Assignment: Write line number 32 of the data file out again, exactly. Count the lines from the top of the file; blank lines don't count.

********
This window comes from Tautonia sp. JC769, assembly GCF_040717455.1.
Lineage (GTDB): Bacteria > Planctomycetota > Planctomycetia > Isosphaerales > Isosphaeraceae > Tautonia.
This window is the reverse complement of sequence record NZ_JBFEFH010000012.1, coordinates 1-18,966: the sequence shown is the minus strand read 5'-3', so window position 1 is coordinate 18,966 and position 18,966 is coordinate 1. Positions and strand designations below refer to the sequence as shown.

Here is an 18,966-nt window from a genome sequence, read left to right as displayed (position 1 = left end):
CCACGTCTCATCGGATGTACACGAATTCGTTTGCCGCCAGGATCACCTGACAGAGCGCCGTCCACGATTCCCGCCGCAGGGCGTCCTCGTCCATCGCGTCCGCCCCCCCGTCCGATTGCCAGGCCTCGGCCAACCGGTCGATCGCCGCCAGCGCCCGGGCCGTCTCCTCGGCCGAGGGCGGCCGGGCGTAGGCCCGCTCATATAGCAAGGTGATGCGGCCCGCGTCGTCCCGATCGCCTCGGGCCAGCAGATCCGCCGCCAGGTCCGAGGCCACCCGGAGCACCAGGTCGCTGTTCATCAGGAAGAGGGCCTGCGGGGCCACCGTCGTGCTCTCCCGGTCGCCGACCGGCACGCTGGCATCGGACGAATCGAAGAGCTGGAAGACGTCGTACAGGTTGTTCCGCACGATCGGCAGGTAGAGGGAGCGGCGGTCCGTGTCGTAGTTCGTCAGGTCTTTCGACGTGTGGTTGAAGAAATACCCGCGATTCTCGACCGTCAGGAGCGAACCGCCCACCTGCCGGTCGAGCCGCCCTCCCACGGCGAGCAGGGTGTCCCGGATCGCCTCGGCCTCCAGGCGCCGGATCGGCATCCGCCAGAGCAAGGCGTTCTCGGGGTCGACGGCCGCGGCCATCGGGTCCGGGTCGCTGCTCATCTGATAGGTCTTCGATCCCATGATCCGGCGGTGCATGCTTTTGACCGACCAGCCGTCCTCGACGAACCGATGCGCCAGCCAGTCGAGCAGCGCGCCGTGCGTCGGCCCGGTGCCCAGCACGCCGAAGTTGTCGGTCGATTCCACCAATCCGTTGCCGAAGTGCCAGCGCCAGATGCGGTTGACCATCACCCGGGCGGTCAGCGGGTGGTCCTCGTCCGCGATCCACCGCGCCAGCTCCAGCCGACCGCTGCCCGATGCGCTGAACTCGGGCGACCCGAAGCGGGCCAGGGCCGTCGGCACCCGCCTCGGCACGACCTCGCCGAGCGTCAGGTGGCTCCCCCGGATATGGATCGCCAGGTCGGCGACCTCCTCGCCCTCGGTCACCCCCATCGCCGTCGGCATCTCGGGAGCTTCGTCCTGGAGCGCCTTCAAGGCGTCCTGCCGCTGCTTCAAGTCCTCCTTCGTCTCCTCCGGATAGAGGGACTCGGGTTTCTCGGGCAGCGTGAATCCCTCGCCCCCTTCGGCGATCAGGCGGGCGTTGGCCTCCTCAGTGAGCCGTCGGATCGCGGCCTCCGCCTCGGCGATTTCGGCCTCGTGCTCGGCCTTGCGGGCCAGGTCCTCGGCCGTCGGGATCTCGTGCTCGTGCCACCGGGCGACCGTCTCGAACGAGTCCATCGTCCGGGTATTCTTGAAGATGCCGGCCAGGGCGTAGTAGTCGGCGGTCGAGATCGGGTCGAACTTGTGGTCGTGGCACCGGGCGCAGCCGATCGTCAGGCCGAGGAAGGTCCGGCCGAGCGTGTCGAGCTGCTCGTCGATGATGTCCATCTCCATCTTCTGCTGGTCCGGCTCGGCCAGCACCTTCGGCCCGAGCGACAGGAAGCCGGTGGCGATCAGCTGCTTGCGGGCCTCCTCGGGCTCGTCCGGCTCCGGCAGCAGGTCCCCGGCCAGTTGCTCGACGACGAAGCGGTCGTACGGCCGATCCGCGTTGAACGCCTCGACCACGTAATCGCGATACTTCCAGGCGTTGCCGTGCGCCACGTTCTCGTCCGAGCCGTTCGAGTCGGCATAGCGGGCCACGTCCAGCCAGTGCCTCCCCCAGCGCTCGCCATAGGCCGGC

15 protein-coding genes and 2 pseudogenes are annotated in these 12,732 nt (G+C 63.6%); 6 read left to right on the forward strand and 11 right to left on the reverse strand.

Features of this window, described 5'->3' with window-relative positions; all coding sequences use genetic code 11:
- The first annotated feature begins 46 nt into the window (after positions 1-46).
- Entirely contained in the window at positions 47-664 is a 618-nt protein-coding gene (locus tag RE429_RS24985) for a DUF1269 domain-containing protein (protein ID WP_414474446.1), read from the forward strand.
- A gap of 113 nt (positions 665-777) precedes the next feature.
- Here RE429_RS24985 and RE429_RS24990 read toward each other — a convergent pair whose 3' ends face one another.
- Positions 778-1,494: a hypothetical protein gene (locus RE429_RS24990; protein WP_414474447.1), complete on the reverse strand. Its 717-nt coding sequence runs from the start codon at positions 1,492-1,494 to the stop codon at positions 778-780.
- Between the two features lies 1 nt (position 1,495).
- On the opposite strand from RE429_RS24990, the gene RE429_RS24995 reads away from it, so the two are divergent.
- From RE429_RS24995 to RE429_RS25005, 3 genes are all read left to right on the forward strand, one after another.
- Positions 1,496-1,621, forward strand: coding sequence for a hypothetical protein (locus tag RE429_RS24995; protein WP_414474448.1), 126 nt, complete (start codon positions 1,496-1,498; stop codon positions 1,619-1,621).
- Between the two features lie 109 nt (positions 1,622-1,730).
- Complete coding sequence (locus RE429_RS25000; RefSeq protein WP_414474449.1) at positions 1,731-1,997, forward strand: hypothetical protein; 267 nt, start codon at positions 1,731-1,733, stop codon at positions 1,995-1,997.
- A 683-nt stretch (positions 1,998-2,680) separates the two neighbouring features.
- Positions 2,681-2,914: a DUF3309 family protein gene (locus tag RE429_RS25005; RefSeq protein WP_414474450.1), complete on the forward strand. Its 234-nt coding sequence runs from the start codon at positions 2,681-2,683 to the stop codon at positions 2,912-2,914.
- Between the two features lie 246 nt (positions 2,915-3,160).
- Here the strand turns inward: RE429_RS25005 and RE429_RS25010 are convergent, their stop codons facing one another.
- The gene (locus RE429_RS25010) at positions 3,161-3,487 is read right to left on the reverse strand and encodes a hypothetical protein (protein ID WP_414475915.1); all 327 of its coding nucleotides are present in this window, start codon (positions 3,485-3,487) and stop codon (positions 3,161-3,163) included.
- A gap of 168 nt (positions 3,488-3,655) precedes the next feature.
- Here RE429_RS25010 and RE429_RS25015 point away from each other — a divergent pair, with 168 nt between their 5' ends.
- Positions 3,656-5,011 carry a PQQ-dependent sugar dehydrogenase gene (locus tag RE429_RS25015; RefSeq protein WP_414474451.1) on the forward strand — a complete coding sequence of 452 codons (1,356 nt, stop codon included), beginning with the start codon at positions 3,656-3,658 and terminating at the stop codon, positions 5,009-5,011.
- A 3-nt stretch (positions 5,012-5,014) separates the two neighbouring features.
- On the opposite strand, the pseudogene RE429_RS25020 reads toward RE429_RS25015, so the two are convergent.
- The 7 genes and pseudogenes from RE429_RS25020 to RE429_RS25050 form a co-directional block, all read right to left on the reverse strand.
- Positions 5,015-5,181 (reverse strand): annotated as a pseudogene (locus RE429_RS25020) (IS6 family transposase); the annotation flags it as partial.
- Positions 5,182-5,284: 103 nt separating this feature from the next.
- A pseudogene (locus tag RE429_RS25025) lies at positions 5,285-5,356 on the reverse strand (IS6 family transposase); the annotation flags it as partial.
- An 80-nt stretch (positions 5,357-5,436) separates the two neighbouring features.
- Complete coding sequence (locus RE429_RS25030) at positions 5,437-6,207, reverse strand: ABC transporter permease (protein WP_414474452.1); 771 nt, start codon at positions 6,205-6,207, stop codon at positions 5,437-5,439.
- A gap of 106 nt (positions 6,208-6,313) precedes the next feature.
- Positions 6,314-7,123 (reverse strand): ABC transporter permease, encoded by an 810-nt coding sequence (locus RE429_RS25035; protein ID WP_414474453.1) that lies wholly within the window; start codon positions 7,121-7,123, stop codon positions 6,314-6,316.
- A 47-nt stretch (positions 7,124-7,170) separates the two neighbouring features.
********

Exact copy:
- A pseudogene (locus tag RE429_RS25025) lies at positions 5,285-5,356 on the reverse strand (IS6 family transposase); the annotation flags it as partial.